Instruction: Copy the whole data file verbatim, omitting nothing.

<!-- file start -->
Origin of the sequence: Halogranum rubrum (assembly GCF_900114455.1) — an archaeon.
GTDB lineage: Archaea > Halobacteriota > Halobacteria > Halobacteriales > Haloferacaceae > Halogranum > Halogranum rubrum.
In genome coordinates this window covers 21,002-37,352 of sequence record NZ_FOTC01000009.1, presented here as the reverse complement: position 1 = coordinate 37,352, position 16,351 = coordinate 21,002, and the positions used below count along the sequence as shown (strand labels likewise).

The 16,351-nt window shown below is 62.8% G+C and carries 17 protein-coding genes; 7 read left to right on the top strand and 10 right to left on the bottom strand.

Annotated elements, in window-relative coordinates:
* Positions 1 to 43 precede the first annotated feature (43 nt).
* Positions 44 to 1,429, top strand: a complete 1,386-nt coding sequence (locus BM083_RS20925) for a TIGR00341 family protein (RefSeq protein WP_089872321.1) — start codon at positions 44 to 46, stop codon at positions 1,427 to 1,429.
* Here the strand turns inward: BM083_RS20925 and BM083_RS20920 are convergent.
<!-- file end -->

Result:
Origin of the sequence: Halogranum rubrum (assembly GCF_900114455.1) — an archaeon.
GTDB lineage: Archaea > Halobacteriota > Halobacteria > Halobacteriales > Haloferacaceae > Halogranum > Halogranum rubrum.
In genome coordinates this window covers 21,002-37,352 of sequence record NZ_FOTC01000009.1, presented here as the reverse complement: position 1 = coordinate 37,352, position 16,351 = coordinate 21,002, and the positions used below count along the sequence as shown (strand labels likewise).

The 16,351-nt window shown below is 62.8% G+C and carries 17 protein-coding genes; 7 read left to right on the top strand and 10 right to left on the bottom strand.

Annotated elements, in window-relative coordinates:
* Positions 1 to 43 precede the first annotated feature (43 nt).
* Positions 44 to 1,429, top strand: a complete 1,386-nt coding sequence (locus BM083_RS20925) for a TIGR00341 family protein (RefSeq protein WP_089872321.1) — start codon at positions 44 to 46, stop codon at positions 1,427 to 1,429.
* Here the strand turns inward: BM083_RS20925 and BM083_RS20920 are convergent.